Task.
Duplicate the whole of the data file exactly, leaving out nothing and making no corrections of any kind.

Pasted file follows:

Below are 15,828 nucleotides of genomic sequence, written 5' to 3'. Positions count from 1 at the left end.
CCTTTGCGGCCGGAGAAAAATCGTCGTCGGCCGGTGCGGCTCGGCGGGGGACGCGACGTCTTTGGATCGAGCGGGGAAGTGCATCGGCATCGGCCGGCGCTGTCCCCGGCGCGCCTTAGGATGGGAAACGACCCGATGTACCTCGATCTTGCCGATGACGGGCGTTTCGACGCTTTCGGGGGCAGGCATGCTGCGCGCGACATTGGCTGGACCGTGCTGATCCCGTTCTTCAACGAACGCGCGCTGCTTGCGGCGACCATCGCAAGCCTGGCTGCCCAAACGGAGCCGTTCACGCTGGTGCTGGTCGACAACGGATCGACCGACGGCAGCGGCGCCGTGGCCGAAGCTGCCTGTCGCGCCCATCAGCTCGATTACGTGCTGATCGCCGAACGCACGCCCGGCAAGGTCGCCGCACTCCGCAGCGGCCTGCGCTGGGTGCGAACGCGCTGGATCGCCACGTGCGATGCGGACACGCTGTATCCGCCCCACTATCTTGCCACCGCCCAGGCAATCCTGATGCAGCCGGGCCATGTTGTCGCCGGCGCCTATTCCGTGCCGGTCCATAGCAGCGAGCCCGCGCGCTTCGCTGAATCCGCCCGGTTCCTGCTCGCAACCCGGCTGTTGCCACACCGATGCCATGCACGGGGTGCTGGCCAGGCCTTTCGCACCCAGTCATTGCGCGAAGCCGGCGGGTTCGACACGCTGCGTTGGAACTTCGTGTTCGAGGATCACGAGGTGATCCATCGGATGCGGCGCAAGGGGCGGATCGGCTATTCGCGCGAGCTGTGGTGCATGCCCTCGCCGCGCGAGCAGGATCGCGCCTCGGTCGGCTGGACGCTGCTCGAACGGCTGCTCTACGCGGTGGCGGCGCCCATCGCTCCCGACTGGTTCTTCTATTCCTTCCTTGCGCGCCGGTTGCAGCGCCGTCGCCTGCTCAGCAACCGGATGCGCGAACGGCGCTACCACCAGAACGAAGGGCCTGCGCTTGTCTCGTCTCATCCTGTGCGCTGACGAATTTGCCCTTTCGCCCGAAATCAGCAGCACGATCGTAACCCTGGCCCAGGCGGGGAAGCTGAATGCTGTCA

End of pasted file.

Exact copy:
Below are 15,828 nucleotides of genomic sequence, written 5' to 3'. Positions count from 1 at the left end.
CCTTTGCGGCCGGAGAAAAATCGTCGTCGGCCGGTGCGGCTCGGCGGGGGACGCGACGTCTTTGGATCGAGCGGGGAAGTGCATCGGCATCGGCCGGCGCTGTCCCCGGCGCGCCTTAGGATGGGAAACGACCCGATGTACCTCGATCTTGCCGATGACGGGCGTTTCGACGCTTTCGGGGGCAGGCATGCTGCGCGCGACATTGGCTGGACCGTGCTGATCCCGTTCTTCAACGAACGCGCGCTGCTTGCGGCGACCATCGCAAGCCTGGCTGCCCAAACGGAGCCGTTCACGCTGGTGCTGGTCGACAACGGATCGACCGACGGCAGCGGCGCCGTGGCCGAAGCTGCCTGTCGCGCCCATCAGCTCGATTACGTGCTGATCGCCGAACGCACGCCCGGCAAGGTCGCCGCACTCCGCAGCGGCCTGCGCTGGGTGCGAACGCGCTGGATCGCCACGTGCGATGCGGACACGCTGTATCCGCCCCACTATCTTGCCACCGCCCAGGCAATCCTGATGCAGCCGGGCCATGTTGTCGCCGGCGCCTATTCCGTGCCGGTCCATAGCAGCGAGCCCGCGCGCTTCGCTGAATCCGCCCGGTTCCTGCTCGCAACCCGGCTGTTGCCACACCGATGCCATGCACGGGGTGCTGGCCAGGCCTTTCGCACCCAGTCATTGCGCGAAGCCGGCGGGTTCGACACGCTGCGTTGGAACTTCGTGTTCGAGGATCACGAGGTGATCCATCGGATGCGGCGCAAGGGGCGGATCGGCTATTCGCGCGAGCTGTGGTGCATGCCCTCGCCGCGCGAGCAGGATCGCGCCTCGGTCGGCTGGACGCTGCTCGAACGGCTGCTCTACGCGGTGGCGGCGCCCATCGCTCCCGACTGGTTCTTCTATTCCTTCCTTGCGCGCCGGTTGCAGCGCCGTCGCCTGCTCAGCAACCGGATGCGCGAACGGCGCTACCACCAGAACGAAGGGCCTGCGCTTGTCTCGTCTCATCCTGTGCGCTGACGAATTTGCCCTTTCGCCCGAAATCAGCAGCACGATCGTAACCCTGGCCCAGGCGGGGAAGCTGAATGCTGTCA